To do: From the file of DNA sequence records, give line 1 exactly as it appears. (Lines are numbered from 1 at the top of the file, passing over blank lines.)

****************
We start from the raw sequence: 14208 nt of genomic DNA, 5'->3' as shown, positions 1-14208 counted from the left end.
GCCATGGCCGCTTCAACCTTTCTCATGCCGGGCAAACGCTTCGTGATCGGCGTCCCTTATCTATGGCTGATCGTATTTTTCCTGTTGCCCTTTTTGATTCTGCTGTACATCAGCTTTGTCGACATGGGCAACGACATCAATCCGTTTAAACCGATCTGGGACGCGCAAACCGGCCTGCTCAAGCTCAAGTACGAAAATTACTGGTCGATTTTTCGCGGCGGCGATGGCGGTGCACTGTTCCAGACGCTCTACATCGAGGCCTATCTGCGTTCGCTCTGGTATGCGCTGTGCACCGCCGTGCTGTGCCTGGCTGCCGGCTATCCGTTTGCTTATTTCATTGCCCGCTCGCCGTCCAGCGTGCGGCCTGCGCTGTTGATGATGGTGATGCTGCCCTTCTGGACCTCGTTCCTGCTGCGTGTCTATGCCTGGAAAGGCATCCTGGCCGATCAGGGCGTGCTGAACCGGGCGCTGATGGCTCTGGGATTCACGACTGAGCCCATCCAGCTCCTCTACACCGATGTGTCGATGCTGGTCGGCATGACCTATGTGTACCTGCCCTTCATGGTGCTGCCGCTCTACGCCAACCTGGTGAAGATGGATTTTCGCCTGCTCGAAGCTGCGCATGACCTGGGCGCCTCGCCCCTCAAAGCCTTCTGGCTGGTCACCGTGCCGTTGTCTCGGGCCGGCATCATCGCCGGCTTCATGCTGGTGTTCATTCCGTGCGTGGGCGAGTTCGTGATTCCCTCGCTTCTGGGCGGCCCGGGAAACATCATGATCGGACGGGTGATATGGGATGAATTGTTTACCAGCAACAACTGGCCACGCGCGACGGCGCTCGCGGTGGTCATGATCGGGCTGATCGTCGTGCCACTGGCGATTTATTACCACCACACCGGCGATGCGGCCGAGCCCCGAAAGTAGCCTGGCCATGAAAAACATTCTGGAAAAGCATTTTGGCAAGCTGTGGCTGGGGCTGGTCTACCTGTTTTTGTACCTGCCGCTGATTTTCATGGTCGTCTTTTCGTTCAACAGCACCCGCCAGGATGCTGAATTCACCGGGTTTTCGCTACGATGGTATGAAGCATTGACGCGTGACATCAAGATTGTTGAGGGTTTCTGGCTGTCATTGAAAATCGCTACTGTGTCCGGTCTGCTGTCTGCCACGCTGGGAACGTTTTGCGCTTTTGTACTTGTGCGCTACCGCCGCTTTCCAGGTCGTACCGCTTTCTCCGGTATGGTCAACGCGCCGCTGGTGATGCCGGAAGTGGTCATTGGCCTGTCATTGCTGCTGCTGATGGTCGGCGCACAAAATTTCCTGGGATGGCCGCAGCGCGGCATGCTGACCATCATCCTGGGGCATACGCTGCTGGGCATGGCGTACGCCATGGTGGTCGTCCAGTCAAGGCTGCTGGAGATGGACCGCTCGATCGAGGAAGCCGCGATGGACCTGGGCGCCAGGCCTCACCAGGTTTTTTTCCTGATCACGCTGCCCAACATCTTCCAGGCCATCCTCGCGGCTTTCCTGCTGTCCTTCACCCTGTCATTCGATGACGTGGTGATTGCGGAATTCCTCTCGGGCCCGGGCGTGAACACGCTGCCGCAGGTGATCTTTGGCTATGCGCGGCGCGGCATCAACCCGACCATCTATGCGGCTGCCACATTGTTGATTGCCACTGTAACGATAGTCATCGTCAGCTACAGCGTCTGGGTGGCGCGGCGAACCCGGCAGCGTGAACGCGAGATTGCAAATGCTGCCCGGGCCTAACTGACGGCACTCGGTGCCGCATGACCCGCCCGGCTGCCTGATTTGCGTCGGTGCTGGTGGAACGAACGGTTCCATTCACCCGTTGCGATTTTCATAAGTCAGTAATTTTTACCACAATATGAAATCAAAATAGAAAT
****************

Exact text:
We start from the raw sequence: 14208 nt of genomic DNA, 5'->3' as shown, positions 1-14208 counted from the left end.